3Fresh Fruit That Rots Within Hours
You buy some fruit, and you stick it in that drawer in the refrigerator where you keep your fruit (or the basket on the counter, whatever). The next day, you go to grab one of your fresh new strawberries, only to find that they're already dark and squishy. Damn that grocery store for selling you this trick fruit that looks perfect on the shelf, but self-destructs the next day! Why hasn't somebody filed a class action over this bullshit?
Fear of the mighty Tom Thumb cartel?
Well, it's actually not the grocery store's fault.
When you put your brand new fruit in your fruit holder, was the fruit you bought last week still sitting in there? Of course it was, you might still eat that shit! You don't just throw away money. Well, have you ever heard a grumpy old grandmotherly type say, "One bad apple spoils the bunch"? There's science behind that.
Grandma: 1, Science: Probably much more.
The second a fruit is picked, the flow of a hormone that represses ripening stops and the fruit becomes extremely sensitive to another chemical called ethylene. It speeds up the process that breaks down the fruit's cell walls, making it squishy and vulnerable to germs and fungus. If a fruit also happens to be damaged -- a "bad apple," if you will -- it starts to produce ethylene in spades. Enough, in fact, to spare -- it will infect any other fruit in the vicinity.
Because of this, the damaged fruit is basically a plague carrier -- and therefore pretty goddamn bad news for the healthy, fresh fruit stuck in the same bag or basket.
Now this is fit only for the daiquiri of a pauper.
Can It Be Fixed?
Keep fresh fruit and old fruit separate. Other than that, there's not much that can be done to stop the phenomenon. That doesn't mean science isn't trying, though.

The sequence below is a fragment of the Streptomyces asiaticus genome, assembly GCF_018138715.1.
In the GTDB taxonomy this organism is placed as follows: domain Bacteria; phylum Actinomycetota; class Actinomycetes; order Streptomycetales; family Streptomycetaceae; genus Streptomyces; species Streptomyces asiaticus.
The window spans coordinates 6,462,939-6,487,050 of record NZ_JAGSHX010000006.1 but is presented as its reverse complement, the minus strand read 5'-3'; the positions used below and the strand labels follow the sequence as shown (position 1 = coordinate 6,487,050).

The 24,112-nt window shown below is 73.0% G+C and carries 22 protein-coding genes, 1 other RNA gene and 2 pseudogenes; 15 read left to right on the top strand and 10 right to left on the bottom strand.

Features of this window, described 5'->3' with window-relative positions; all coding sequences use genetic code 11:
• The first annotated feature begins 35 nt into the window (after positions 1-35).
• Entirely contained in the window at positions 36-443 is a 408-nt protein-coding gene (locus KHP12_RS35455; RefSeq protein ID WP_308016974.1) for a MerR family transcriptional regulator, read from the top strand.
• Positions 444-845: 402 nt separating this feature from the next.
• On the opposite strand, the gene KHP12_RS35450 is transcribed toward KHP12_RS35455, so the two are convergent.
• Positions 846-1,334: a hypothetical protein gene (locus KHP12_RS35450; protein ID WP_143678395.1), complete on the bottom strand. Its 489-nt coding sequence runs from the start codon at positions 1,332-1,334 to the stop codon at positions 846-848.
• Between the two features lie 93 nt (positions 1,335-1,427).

Meet the Water Shade:
Coming soon to an embarrassingly wealthy person near you.
What looks like a particularly tasteless fruit tray/plastic cover combo is actually a complicated concept device custom made to inhibit the rotting process by keeping oxygen -- which is vital to the rotting process -- away from the fruit. What looks like the cover is actually a 360-degree waterfall that cloaks the fruit bowl under a constant thin stream of running water, complete with a motion detector that turns off the water whenever a hand approaches. It's just a concept, but we sign off. Especially since it seems like that's a small modification away from being able to have instant chocolate-covered fruit at any moment.
2Salt That Clumps in the Shaker
Clumped-up salt is a common nuisance and a gateway to many an awkward situation, as anyone who has been walked in on while hammering the salt shaker with an ice pick can attest to. It's one of those things that just seem to happen no matter what -- you store the stuff in a closed container in the darkness of your spice rack, yet the next time you fancy a dash on your fries, you can count on having to spend some time spice-punching the rock-hard formation that has somehow grown out of the grains.
But it's not as if you can do anything about it. That's just how salt works, right?
You're a cold bastard, salt.
The problem is that your salt acts as a magnet -- for water. Table salt, also known as sodium chloride, is strongly hygroscopic. This means it constantly attracts water molecules from the air and soaks them up. This, in turn, helps glue the salt crystals together, until they're too big to pass through the holes at the top of the container. Salt's constant attempt to Voltronize itself is by no means limited to rainy weather, either -- although high humidity does increase the clumping.
Can It Be Fixed?
You might have been to a restaurant or diner somewhere that showed you the answer. They were the ones whose salt shakers contained those little, uncomfortably maggotlike brownish bits. They are actually grains of uncooked rice.
Well, some of them are maggots.
Much like that guy at the bar who skulks around downing every unguarded drink he can find, the rice literally steals all the moisture the salt can muster and soaks it up in its starchy inner matrix. Now slightly soggy, the rice lies content in the knowledge that it has once again completely ruined salt's shit ... until it dries up to the exact same state it was before and starts all over again.
The only problem is that the rice grains need to be periodically replaced, lest they soak up too much to handle their task. Wait, what's that? Science already came up with a ridiculously convoluted, multichambered shaker that does precisely that? Never mind.
"Yes, this absolutely was the best use of our time."